I think this is one small but important way those of us in the position to do so can take care of the scholars who will come after us. In my experience it takes little more than developing a good relationship with the religion librarian at your university.

  15. Kaimi Wenger
    March 30, 2007 at 6:17 pm

    “In my experience it takes little more than developing a good relationship with the religion librarian at your university.”

    Hmm. In my experience, pretty much all it takes is an e-mail to the law librarian, saying “please order a copy of Sally Gordon, Kathleen Flake, and Ed Firmage. . .”

    YMMV. :p

  16. Costanza
    March 30, 2007 at 6:35 pm

    The library at Indiana, Bloomington, is one of the best research libraries in the country in general, and it has an immense Mormon collection. It is second only to Yale’s, in my personal experience anyway, in terms of Mormon collections outside of the West.

  17. Costanza
    March 30, 2007 at 6:36 pm

    That is Indiana University, Bloomington.

  18. March 30, 2007 at 8:43 pm

    William & Mary has an all right Mormon collection but not a great one. On the other hand, I keep having the librarians ILL volumes from all over to me, and everytime I have to return one they ask me if it ought to be added to the school’s collection. I generally say yes, and I know that several volumes have been added. I even persuaded the law school that they need a copy of Hosea Stout’s diary because after all he was an early Mormon lawyer. I am with Kaimi on this: one of the (many, many, many) advantages of being a law prof is that law libraries are required by the ABA accredidation process to have some ridiculously huge budget in relation to the school as a whole. They are looking for ways to spend money.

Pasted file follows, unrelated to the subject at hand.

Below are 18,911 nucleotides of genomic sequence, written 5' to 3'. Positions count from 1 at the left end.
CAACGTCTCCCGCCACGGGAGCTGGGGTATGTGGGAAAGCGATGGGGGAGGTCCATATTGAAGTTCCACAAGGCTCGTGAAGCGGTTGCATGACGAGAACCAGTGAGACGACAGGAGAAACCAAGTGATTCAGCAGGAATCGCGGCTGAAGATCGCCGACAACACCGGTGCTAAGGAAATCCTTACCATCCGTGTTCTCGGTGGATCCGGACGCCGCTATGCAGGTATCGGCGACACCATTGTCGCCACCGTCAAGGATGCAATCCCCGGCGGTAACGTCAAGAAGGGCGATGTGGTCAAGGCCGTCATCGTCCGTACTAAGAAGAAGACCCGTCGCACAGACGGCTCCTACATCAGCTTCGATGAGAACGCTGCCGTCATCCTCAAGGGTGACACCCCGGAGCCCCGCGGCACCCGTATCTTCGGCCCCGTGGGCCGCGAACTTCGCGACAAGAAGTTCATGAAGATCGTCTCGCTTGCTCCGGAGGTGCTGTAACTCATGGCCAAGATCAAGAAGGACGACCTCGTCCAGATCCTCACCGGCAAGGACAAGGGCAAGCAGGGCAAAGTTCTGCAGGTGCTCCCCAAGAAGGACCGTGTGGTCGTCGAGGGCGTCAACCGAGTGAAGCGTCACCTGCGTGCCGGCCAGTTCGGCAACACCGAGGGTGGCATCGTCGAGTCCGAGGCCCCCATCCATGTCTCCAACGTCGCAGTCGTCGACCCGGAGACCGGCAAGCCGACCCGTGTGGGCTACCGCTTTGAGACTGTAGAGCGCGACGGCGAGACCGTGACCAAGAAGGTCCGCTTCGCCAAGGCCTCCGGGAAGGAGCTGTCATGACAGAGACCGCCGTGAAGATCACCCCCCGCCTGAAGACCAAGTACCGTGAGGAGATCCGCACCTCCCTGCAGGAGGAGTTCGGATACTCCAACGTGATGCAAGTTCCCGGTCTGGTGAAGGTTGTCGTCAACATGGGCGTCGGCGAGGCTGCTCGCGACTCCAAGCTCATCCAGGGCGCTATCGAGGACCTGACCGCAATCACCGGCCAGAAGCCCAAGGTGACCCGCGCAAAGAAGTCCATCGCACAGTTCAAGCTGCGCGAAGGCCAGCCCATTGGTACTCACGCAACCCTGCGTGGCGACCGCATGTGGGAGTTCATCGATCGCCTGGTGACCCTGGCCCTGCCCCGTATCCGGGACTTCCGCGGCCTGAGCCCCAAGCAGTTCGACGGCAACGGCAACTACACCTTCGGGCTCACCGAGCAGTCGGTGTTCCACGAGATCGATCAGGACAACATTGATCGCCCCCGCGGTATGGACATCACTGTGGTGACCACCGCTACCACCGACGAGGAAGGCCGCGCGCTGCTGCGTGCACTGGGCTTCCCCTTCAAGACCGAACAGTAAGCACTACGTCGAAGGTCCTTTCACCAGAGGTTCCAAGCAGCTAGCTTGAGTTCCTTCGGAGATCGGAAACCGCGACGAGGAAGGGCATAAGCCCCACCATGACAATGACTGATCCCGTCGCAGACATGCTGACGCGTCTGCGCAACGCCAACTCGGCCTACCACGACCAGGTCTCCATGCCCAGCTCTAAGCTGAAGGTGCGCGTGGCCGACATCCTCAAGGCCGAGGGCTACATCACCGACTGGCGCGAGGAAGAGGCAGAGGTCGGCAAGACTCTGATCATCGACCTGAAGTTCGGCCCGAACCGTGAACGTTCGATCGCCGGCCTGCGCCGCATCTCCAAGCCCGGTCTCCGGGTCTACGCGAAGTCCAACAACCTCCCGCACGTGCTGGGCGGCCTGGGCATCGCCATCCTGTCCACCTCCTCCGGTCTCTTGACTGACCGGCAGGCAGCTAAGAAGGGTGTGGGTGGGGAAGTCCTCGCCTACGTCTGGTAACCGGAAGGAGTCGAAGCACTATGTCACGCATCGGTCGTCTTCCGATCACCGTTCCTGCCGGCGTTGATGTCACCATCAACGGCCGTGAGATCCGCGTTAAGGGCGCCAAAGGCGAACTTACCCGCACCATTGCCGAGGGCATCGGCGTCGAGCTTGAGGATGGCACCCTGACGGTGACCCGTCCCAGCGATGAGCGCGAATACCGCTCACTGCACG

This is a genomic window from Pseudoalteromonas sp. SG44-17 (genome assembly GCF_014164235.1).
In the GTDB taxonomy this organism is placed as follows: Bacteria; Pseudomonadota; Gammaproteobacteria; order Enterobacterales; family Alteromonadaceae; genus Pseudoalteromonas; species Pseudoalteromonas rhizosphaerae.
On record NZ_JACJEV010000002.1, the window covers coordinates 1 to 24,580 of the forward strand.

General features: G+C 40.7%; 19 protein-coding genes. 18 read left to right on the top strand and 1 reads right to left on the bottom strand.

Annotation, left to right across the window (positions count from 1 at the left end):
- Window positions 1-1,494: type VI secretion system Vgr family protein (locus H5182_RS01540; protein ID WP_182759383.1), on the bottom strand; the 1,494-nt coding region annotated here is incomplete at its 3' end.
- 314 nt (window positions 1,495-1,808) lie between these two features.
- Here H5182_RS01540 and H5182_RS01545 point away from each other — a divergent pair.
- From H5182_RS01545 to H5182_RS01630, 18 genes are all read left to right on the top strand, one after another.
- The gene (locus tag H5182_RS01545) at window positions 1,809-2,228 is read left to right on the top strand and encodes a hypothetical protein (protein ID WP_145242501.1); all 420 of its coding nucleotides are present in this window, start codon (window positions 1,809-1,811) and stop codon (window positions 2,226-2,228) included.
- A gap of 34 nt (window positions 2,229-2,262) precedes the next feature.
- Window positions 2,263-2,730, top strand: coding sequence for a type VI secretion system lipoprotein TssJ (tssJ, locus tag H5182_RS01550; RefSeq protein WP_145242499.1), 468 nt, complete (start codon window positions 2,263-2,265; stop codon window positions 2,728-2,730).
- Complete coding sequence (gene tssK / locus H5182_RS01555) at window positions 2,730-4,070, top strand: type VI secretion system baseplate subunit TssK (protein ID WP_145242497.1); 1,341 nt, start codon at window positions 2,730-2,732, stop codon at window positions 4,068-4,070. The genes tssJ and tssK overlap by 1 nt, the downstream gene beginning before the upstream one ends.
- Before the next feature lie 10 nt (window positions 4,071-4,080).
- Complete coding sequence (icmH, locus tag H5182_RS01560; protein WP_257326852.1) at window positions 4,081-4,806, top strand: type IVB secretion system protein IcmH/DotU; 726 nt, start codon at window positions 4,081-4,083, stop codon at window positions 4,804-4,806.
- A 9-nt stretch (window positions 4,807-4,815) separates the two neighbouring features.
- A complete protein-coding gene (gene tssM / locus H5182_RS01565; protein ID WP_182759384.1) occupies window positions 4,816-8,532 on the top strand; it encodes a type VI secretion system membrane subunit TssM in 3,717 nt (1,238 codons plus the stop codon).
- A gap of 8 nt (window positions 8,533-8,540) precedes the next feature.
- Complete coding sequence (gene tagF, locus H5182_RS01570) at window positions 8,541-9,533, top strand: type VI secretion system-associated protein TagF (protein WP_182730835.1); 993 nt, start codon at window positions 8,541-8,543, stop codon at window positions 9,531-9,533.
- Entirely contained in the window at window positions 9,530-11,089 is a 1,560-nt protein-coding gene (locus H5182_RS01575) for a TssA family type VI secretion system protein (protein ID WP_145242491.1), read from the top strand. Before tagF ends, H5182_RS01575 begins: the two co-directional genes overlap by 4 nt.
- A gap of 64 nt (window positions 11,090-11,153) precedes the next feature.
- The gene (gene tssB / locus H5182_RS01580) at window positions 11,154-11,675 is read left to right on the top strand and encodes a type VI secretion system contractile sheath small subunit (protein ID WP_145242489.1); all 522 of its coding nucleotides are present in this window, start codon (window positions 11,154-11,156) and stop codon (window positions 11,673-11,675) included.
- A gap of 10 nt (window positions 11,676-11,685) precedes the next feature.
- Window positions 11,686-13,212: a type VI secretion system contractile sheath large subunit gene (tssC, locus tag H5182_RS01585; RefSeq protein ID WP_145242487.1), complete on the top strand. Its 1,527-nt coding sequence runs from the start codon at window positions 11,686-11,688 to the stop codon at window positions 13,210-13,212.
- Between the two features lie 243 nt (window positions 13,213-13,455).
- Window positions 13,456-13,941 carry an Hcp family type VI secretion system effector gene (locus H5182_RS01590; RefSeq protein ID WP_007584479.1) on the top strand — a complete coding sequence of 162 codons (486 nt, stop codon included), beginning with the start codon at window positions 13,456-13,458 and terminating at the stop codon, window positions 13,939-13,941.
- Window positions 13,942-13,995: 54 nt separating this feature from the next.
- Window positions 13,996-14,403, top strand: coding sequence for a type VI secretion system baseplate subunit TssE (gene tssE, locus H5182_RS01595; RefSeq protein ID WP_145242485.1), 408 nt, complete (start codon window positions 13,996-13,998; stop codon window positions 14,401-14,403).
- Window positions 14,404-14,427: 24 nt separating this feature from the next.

19. Adam L
    March 31, 2007 at 5:50 pm


    I’m a long timer lurker at T&S (and a very infrequent poster). I’m working on a research project that I was hoping the incredible brain-trust at T&S might be able to help with.

    I’m trying to locate nineteenth-century texts (of any size) that defend women’s preaching. As a non-Mormon, I don’t have a good idea of any extant LDS writings on the subject and I was wondering if anyone here could point me in the right direction (or even recommend titles/bibliographies).

    Thank you for any help any of you can provide!

    My e-mail is [email protected]


  20. a random John
    April 1, 2007 at 2:11 am

    I bought my copy of By the Hand of Mormon at the Harvard Coop. Or at least I think I did. My wife is insisting that I bought it at a different Harvard bookstore down the street near Mr. Bartley’s Burger Bar.

  21. Jonathan Green
    April 1, 2007 at 3:01 am

    Adam, as an off-topic reply to your off-topic request, one of the other Mormon blogs is actively looking for questions just like yours. Contact the good folks at, and there’s a good chance your question will get good exposure.

  22. Adam L
    April 1, 2007 at 10:20 am

    Jonathan, thanks!

  23. woodboy
    April 2, 2007 at 10:09 pm

    The Harvard Bookstore (next to Bartley\’s) is not affiliated with Harvard University. The University\’s \”bookstore\” is the Harvard Coop.